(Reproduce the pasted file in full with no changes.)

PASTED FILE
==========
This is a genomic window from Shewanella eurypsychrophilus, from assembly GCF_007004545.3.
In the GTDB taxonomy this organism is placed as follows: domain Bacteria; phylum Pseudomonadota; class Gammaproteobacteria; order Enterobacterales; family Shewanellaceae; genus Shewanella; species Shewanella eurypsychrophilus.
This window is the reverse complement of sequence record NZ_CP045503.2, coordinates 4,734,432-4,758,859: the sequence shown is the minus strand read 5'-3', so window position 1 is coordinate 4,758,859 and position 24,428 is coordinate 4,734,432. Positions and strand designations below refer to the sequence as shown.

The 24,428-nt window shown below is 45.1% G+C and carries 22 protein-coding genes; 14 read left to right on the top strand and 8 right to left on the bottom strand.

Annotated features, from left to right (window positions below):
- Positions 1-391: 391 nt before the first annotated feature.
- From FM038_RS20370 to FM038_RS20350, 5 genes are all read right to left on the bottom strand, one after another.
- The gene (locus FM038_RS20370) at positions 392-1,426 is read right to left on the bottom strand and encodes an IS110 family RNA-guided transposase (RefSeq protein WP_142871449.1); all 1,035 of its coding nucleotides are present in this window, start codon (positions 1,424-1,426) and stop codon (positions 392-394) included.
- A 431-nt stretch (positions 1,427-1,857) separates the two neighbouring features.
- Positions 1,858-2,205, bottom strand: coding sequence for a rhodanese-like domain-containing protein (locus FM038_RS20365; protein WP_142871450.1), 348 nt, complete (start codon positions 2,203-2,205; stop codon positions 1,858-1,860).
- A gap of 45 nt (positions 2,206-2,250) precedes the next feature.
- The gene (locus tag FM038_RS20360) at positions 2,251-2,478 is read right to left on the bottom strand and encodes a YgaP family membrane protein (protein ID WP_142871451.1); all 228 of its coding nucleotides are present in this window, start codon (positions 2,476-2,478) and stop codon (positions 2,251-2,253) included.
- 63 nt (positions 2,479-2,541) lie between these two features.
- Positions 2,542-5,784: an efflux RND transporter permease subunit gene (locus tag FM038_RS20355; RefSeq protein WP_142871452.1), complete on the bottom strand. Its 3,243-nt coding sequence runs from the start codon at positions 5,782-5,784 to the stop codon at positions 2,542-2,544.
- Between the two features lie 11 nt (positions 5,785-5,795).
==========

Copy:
This is a genomic window from Shewanella eurypsychrophilus, from assembly GCF_007004545.3.
In the GTDB taxonomy this organism is placed as follows: domain Bacteria; phylum Pseudomonadota; class Gammaproteobacteria; order Enterobacterales; family Shewanellaceae; genus Shewanella; species Shewanella eurypsychrophilus.
This window is the reverse complement of sequence record NZ_CP045503.2, coordinates 4,734,432-4,758,859: the sequence shown is the minus strand read 5'-3', so window position 1 is coordinate 4,758,859 and position 24,428 is coordinate 4,734,432. Positions and strand designations below refer to the sequence as shown.

The 24,428-nt window shown below is 45.1% G+C and carries 22 protein-coding genes; 14 read left to right on the top strand and 8 right to left on the bottom strand.

Annotated features, from left to right (window positions below):
- Positions 1-391: 391 nt before the first annotated feature.
- From FM038_RS20370 to FM038_RS20350, 5 genes are all read right to left on the bottom strand, one after another.
- The gene (locus FM038_RS20370) at positions 392-1,426 is read right to left on the bottom strand and encodes an IS110 family RNA-guided transposase (RefSeq protein WP_142871449.1); all 1,035 of its coding nucleotides are present in this window, start codon (positions 1,424-1,426) and stop codon (positions 392-394) included.
- A 431-nt stretch (positions 1,427-1,857) separates the two neighbouring features.
- Positions 1,858-2,205, bottom strand: coding sequence for a rhodanese-like domain-containing protein (locus FM038_RS20365; protein WP_142871450.1), 348 nt, complete (start codon positions 2,203-2,205; stop codon positions 1,858-1,860).
- A gap of 45 nt (positions 2,206-2,250) precedes the next feature.
- The gene (locus tag FM038_RS20360) at positions 2,251-2,478 is read right to left on the bottom strand and encodes a YgaP family membrane protein (protein ID WP_142871451.1); all 228 of its coding nucleotides are present in this window, start codon (positions 2,476-2,478) and stop codon (positions 2,251-2,253) included.
- 63 nt (positions 2,479-2,541) lie between these two features.
- Positions 2,542-5,784: an efflux RND transporter permease subunit gene (locus tag FM038_RS20355; RefSeq protein WP_142871452.1), complete on the bottom strand. Its 3,243-nt coding sequence runs from the start codon at positions 5,782-5,784 to the stop codon at positions 2,542-2,544.
- Between the two features lie 11 nt (positions 5,785-5,795).